Seoul, the Constitutional Court in favour of the death penalty
Seoul (AsiaNews / Agencies) - The South Korean Constitutional Court today voted in favour of the death penalty for the second time, confirming a decision made 14 years ago. The 5-4 ruling of the Constitutional Court said South Korean Yonhap News, follows a similar ruling issued in 1996 and among the reasons given there is a need for a stronger more decisive society, prior to removing the death penalty from the nation’s 'legal system.
Judges ruled that executions are "a punishment according to law that serves as a deterrent to crime, to preserve the public good." The punishment, the judges write, also serves to "protect the common citizens and the most important public interests." However, the Court also added that it should be applied only in "exceptional cases" and are taking additional precautionary measures to prevent its abuse.
In 1998 the then President Kim Dae-jung had established a semi-official moratorium on the death penalty, mindful of the conviction that he himself suffered in 1980 and never enforced by the military regime in power. Since 1948, the year of its introduction in South Korea 920 people have been executed. Currently there are 58 inmates on death row.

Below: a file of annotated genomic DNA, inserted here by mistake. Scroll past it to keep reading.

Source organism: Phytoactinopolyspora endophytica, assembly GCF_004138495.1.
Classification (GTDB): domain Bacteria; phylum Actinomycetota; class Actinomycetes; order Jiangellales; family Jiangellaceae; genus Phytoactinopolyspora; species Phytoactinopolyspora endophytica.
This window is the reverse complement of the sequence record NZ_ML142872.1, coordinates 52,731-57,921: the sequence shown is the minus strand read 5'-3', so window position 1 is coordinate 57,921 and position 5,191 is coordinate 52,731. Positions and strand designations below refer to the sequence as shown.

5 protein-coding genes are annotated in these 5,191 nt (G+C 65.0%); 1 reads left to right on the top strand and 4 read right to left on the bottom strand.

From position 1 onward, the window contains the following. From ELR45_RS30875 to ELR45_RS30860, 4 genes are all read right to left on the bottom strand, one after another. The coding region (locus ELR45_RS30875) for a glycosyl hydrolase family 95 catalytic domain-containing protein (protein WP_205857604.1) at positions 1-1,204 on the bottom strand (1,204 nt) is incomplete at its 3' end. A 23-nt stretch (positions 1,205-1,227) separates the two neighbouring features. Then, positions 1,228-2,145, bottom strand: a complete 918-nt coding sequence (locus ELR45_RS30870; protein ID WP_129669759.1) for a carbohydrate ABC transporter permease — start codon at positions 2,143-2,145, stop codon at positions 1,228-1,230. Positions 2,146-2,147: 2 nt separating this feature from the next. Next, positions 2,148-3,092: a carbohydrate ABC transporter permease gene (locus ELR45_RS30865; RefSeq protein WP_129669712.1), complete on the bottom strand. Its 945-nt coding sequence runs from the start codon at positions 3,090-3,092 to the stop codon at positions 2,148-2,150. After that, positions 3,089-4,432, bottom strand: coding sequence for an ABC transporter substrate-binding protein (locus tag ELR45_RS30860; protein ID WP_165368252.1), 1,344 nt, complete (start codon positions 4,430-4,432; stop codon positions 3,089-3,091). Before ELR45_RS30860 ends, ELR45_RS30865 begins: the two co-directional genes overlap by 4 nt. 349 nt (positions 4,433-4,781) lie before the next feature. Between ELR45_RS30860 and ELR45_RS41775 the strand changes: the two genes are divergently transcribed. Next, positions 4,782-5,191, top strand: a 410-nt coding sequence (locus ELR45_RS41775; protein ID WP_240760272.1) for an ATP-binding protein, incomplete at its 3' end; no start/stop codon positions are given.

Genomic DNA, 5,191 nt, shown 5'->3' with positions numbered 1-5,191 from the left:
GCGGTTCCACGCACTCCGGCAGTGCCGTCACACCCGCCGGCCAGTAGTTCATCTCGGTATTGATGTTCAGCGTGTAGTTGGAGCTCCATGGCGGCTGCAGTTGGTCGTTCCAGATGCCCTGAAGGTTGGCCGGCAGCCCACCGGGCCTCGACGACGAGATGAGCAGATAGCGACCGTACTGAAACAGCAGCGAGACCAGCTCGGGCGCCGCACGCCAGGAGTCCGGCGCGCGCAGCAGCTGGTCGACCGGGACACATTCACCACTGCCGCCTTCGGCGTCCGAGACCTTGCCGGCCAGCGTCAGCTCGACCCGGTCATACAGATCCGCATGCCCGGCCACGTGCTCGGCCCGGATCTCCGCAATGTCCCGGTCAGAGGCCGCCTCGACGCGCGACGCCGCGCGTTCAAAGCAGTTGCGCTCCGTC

The sentence reflects the thoughts of South Korean public opinion, mostly in favour of the death penalty. According to a survey done in 2006 by the National Commission for Human Rights (NHRC) 69.5% of the population supports the death penalty.
China retains the dubious distinction of the highest number of executions carried out in 2008. The Beijing government killed 1718 people, well over half of the 2390 death sentences carried out throughout the world. 93% of executions involved five countries. In addition to China, the list includes Iran (346), Saudi Arabia (102), the U.S. (37) and Pakistan (36). The continent that has used the death penalty more than any other is Asia with 1838 convictions.